When Molly Palmer came out as transgender in 2015—and decided to begin the process of a medical transition—she felt like her life was finally starting to come into alignment.
Palmer, 45, was eight when she began experiencing gender dysphoria—the anxiety and discomfort some trans people feel because their gender identity does not sync with the gender they were assigned at birth.
When she came out and began looking into hormone therapy, which would help her physical appearance match her gender identity, it was the same year the Oregon Health Plan began covering the cost of hormone therapy and most surgeries associated with a medical transition.
“I was like, ‘Okay, this is my chance. I have to do this. I’ve been waiting my whole life to do this,’” she says.
But when Palmer told her doctor she was ready to start hormone therapy, the doctor balked.
“She was like, ‘I don’t understand this. I don’t know how to handle this,’ even though my therapist had thoughtfully printed out some guidelines for hormone therapy,” Palmer says. Her doctor refused to write the prescription for estrogen.
“I felt really small at that moment,” Palmer says.
Palmer persisted, and after some research, stumbled upon Oregon Health & Science University’s (OHSU) Transgender Health Program.
She made an appointment at OHSU’s Richmond Family Medicine Clinic, where she received care from a family nurse practitioner, Allison Fox, who had experience with trans patients and was supportive of her choice to transition. The nurse practitioner treated Palmer with respect and wrote her a prescription without hesitation.
Palmer also underwent chest surgery (also known as top surgery) at OHSU, and she’s considering pursuing other procedures. Palmer says OHSU’s services have been life-changing for her.
“I used to be seriously reclusive, and tried to see people as little as possible,” she says. “That made my depression so much worse. Since I’ve medically transitioned, I’ve felt comfortable being out and talking to people”
Palmer is one of the thousands of patients to take advantage of services offered by OHSU’s Transgender Health Program (THP) since its inception in 2015. While other trans health programs exist in Portland and around the country, OHSU’s THP is one of the only programs to provide a comprehensive slate of trans medical services, educate medical professionals inside and outside of its system on trans issues, and provide the space and infastructure for a grassroots-like network of mostly trans volunteers.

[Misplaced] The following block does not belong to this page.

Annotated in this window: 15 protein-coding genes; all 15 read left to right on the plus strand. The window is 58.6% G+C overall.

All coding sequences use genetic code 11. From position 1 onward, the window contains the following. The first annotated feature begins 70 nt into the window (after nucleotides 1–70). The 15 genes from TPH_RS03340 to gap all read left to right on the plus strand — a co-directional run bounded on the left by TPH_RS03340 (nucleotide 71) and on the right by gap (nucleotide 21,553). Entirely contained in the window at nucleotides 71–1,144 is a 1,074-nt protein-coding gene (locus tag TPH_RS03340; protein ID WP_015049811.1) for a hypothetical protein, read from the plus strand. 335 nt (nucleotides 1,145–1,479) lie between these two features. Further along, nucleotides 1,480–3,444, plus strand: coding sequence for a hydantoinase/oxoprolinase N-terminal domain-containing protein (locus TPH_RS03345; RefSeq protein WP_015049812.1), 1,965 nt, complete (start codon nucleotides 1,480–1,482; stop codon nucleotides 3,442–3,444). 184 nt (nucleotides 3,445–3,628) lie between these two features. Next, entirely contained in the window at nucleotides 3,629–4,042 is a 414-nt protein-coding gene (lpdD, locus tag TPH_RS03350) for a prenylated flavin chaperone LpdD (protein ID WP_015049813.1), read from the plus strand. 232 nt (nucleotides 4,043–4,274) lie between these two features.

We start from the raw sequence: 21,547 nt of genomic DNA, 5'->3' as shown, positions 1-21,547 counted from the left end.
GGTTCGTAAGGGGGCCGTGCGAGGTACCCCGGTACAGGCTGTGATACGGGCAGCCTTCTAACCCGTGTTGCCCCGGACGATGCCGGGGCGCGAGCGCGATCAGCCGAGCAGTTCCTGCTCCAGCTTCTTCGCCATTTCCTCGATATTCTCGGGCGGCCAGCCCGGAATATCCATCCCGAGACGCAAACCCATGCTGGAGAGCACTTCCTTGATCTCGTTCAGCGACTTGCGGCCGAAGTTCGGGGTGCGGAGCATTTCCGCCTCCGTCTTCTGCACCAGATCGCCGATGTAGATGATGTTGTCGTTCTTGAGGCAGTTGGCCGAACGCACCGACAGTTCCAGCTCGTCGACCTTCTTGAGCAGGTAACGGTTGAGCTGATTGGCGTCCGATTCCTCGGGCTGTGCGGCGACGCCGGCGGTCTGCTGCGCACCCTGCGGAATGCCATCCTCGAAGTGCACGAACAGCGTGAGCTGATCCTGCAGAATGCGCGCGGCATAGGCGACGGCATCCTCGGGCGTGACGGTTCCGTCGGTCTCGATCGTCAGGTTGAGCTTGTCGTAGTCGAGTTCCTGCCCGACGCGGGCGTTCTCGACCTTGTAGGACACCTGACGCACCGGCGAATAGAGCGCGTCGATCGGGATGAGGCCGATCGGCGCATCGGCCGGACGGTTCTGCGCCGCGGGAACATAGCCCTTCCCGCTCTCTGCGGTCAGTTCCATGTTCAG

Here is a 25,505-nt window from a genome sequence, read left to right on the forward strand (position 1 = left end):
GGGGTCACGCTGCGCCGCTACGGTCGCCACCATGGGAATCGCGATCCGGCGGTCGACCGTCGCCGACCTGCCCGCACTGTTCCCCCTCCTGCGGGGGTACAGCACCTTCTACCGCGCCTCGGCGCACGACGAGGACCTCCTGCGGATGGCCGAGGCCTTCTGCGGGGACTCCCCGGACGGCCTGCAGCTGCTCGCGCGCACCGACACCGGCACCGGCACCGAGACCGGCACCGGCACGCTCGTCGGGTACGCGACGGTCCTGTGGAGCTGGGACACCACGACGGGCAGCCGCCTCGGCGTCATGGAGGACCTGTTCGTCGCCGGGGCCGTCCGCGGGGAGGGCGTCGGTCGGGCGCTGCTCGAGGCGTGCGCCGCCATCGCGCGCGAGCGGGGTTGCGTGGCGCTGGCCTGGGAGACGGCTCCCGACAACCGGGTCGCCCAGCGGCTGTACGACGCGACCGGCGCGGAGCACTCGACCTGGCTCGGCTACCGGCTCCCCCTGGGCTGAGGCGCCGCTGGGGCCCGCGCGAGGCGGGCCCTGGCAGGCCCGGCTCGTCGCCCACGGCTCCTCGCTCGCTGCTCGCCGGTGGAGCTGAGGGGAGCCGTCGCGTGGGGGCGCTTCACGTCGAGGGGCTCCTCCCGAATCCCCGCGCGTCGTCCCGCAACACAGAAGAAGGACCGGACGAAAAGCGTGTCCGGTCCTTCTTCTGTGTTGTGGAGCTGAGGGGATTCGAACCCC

The THP was created by a group of OHSU faculty and community members who recognized a lack of accessibility for new trans patients at OHSU. There is no centralized THP clinic, as it is an interdisciplinary program, although different OHSU departments do operate trans-specific clinics a few times a month. The THP’s website and direct phone line function as access points for many trans patients, medical providers, and community organizations—the program fielded about 3,800 inquiries in 2018 alone. The program helps connect trans patients with OHSU doctors representing a wide range of specialties, and offers informational sessions for patients focused on different aspects of a medical transition. It currently has just two full-time employees—a supervisor and an intake referral specialist—though a third employee, a mental health specialist, is expected to join soon.
THP supervisor Amy Penkin was the program’s first employee. She says her initial impression of the project was “really, really positive,” but the challenges were “daunting.”
“What needed to happen was pretty clear,” Penkin says. “It was really about looking at the individual’s pathway through our system... [and] considering every touchpoint they would have on their journey.”
Palmer says that every doctor she’s seen at OHSU has been gender-affirming, meaning they use the correct pronouns and name, and do not explicitly or implicitly question her gender identity.
But that isn’t the case for every trans patient at OHSU. Penkin says she often receives feedback from patients, or from her network of THP volunteers—two groups that often overlap—about being misgendered by OHSU faculty or staff.
That problem can be partially blamed on the hospital’s technology. OHSU files patients records through a computer software called EpicCare. The way EpicCare currently displays patient records emphasizes the name and gender they were assigned at birth, even if it’s incorrect. If a medical professional doesn’t carefully consult the screen, it’s easy for them to misgender a patient.
“I’ve spent a considerable amount of time with our IT and Epic folks,” says Christina Milano, a physician at the Richmond clinic and one of THP’s founders. She says that while the current iteration of EpicCare is “not as fluid as it needs to be,” a major system upgrade expected in May will “significantly change how gender and affirmed pronouns and names are displayed.”
Another common complaint Penkin hears from trans patients is that the wait time for surgery can be long. Jens Berli, a plastic surgeon at OHSU who specializes in gender-affirming surgery (or surgeries associated with a medical transition) says it’s not uncommon for a patient to wait months just to receive an initial consult. To help expedite the process, OHSU will sometimes refer patients to other clinics in the area, but it’s rare to find a medical system that offers a list of gender-affirming surgeries as comprehensive as OHSU’s.
For example, OHSU is one of only two hospitals on the West Coast that regularly perform phalloplasty, or penis construction. Berli says there simply aren’t enough surgeons trained in this area of expertise to serve the growing number of trans people seeking gender-affirming surgeries.